of the Evidence
their first two issues, the Company and Otto contend the
evidence is legally and factually insufficient to support the
jury's liability findings, and, alternatively, the
evidence is legally and factually insufficient to support the
amount of damages awarded based on those liability findings.
Standard of Review
final test for legal sufficiency must always be whether the
evidence at trial would enable reasonable and fair-minded
people to reach the verdict under review." City of
Keller v. Wilson, 168 S.W.3d 802, 827 (Tex. 2005). In
reviewing a legal sufficiency challenge, we "view the
evidence in the light favorable to the verdict, crediting
favorable evidence if reasonable jurors could, and
disregarding contrary evidence unless reasonable jurors could
not." Id. at 807. Evidence is legally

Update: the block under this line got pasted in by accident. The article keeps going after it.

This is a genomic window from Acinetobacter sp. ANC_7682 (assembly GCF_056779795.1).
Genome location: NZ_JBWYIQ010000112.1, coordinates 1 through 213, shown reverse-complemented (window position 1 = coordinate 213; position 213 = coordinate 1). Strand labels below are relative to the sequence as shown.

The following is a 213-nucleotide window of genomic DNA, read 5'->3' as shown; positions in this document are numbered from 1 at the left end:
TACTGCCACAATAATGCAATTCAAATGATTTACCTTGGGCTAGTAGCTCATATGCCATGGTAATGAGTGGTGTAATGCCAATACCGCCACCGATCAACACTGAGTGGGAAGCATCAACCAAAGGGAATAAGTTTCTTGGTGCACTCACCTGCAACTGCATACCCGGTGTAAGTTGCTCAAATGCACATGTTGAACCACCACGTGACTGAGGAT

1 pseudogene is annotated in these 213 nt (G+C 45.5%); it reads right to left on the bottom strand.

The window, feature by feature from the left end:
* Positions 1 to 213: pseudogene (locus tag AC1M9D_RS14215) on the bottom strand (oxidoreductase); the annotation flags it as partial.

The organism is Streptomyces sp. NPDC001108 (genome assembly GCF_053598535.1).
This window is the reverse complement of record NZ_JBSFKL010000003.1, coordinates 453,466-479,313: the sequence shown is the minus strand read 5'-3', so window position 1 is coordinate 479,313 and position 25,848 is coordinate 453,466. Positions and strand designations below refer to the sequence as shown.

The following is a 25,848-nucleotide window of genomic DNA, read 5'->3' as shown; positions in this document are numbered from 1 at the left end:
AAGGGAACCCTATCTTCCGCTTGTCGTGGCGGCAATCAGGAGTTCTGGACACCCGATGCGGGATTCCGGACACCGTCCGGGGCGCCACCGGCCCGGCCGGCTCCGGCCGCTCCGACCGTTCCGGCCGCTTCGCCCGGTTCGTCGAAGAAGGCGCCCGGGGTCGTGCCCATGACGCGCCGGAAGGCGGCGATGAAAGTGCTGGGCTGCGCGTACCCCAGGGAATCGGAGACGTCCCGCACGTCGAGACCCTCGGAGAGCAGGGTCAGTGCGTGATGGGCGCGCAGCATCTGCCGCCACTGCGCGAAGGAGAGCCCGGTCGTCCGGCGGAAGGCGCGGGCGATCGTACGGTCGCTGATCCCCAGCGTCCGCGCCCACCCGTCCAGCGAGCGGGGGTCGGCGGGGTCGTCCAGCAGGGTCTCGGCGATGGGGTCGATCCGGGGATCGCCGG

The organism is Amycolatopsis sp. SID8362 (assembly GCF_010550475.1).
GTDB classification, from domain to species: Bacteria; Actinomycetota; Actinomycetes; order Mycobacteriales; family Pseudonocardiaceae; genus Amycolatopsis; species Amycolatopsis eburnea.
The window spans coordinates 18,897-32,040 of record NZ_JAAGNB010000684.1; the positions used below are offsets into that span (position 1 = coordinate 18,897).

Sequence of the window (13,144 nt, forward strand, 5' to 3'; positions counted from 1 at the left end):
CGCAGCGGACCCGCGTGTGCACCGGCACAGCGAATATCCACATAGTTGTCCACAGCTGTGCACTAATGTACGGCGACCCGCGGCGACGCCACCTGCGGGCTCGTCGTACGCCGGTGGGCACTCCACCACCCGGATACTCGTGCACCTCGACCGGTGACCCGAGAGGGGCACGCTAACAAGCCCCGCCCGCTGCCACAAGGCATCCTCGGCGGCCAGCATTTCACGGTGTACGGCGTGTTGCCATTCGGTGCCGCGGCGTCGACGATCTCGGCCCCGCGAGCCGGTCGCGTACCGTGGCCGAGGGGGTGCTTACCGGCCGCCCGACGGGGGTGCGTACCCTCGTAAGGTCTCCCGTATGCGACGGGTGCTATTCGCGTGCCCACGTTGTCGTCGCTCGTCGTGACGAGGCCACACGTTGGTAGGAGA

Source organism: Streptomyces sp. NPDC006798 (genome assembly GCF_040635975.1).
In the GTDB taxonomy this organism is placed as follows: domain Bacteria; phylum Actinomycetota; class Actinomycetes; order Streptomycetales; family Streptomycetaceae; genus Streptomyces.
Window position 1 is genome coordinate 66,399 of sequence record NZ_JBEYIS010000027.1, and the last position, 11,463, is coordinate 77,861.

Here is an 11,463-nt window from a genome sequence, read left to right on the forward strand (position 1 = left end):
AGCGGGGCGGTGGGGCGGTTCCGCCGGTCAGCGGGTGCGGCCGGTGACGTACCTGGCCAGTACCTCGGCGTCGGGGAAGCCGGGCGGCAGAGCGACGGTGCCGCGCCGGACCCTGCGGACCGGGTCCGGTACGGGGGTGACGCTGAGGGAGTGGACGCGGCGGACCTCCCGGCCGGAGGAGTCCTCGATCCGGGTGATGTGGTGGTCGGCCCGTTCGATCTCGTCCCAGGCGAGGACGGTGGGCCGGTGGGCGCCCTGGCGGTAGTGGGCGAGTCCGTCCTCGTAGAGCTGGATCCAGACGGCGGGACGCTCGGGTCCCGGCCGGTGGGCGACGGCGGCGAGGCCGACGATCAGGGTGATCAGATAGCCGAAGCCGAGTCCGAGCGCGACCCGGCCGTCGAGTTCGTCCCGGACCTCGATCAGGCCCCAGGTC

insufficient when the record discloses: (1) a complete
absence of evidence of a vital fact; (2) the court is barred
by rules of law or of evidence from giving weight to the only
evidence offered to prove a vital fact; (3) the evidence
offered to prove a vital fact is no more than a mere
scintilla; or (4) the evidence establishes conclusively the
opposite of a vital fact. Id. at 810 (internal
factual sufficiency review, we consider all the evidence
supporting and contradicting the jury's finding.
Plas-Tex, Inc. v. U.S. Steel Corp., 772 S.W.2d 442,
445 (Tex. 1989). We set aside the jury's verdict
"only if it is so contrary to the overwhelming weight of
the evidence as to be clearly wrong and unjust."
Cain v. Bain, 709 S.W.2d 175, 176 (Tex. 1986).
reviewing the legal or factual sufficiency of the evidence,
the jurors are the sole judges of the credibility of the
witnesses and the weight to be given their testimony, and may
choose to believe ...